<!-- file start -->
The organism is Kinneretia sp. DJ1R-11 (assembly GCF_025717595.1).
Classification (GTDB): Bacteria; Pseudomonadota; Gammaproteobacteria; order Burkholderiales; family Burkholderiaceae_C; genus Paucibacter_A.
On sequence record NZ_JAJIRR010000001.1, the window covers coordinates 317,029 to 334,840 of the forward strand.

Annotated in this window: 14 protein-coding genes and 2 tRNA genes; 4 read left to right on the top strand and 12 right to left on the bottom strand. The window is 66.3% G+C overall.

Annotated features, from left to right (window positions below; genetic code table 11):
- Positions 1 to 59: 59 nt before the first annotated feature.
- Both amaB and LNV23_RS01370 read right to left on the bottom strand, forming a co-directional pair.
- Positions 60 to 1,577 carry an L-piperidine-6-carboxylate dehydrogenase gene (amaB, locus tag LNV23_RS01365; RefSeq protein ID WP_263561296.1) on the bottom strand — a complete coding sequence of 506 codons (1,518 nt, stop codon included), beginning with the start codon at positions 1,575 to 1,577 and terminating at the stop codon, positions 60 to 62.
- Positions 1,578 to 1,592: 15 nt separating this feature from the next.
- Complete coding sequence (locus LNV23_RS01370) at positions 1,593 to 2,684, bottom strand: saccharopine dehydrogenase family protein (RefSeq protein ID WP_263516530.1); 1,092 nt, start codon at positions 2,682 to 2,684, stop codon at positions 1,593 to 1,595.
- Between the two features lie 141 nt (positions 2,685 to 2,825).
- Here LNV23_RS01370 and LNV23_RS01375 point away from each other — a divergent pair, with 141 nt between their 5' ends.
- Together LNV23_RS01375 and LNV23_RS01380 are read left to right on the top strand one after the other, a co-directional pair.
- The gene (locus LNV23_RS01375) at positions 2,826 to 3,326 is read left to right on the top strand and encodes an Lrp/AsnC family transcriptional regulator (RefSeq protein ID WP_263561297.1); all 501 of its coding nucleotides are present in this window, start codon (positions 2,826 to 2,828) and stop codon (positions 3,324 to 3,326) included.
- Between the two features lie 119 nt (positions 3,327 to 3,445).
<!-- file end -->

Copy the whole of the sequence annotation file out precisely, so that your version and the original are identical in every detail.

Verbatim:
The organism is Kinneretia sp. DJ1R-11 (assembly GCF_025717595.1).
Classification (GTDB): Bacteria; Pseudomonadota; Gammaproteobacteria; order Burkholderiales; family Burkholderiaceae_C; genus Paucibacter_A.
On sequence record NZ_JAJIRR010000001.1, the window covers coordinates 317,029 to 334,840 of the forward strand.

Annotated in this window: 14 protein-coding genes and 2 tRNA genes; 4 read left to right on the top strand and 12 right to left on the bottom strand. The window is 66.3% G+C overall.

Annotated features, from left to right (window positions below; genetic code table 11):
- Positions 1 to 59: 59 nt before the first annotated feature.
- Both amaB and LNV23_RS01370 read right to left on the bottom strand, forming a co-directional pair.
- Positions 60 to 1,577 carry an L-piperidine-6-carboxylate dehydrogenase gene (amaB, locus tag LNV23_RS01365; RefSeq protein ID WP_263561296.1) on the bottom strand — a complete coding sequence of 506 codons (1,518 nt, stop codon included), beginning with the start codon at positions 1,575 to 1,577 and terminating at the stop codon, positions 60 to 62.
- Positions 1,578 to 1,592: 15 nt separating this feature from the next.
- Complete coding sequence (locus LNV23_RS01370) at positions 1,593 to 2,684, bottom strand: saccharopine dehydrogenase family protein (RefSeq protein ID WP_263516530.1); 1,092 nt, start codon at positions 2,682 to 2,684, stop codon at positions 1,593 to 1,595.
- Between the two features lie 141 nt (positions 2,685 to 2,825).
- Here LNV23_RS01370 and LNV23_RS01375 point away from each other — a divergent pair, with 141 nt between their 5' ends.
- Together LNV23_RS01375 and LNV23_RS01380 are read left to right on the top strand one after the other, a co-directional pair.
- The gene (locus LNV23_RS01375) at positions 2,826 to 3,326 is read left to right on the top strand and encodes an Lrp/AsnC family transcriptional regulator (RefSeq protein ID WP_263561297.1); all 501 of its coding nucleotides are present in this window, start codon (positions 2,826 to 2,828) and stop codon (positions 3,324 to 3,326) included.
- Between the two features lie 119 nt (positions 3,327 to 3,445).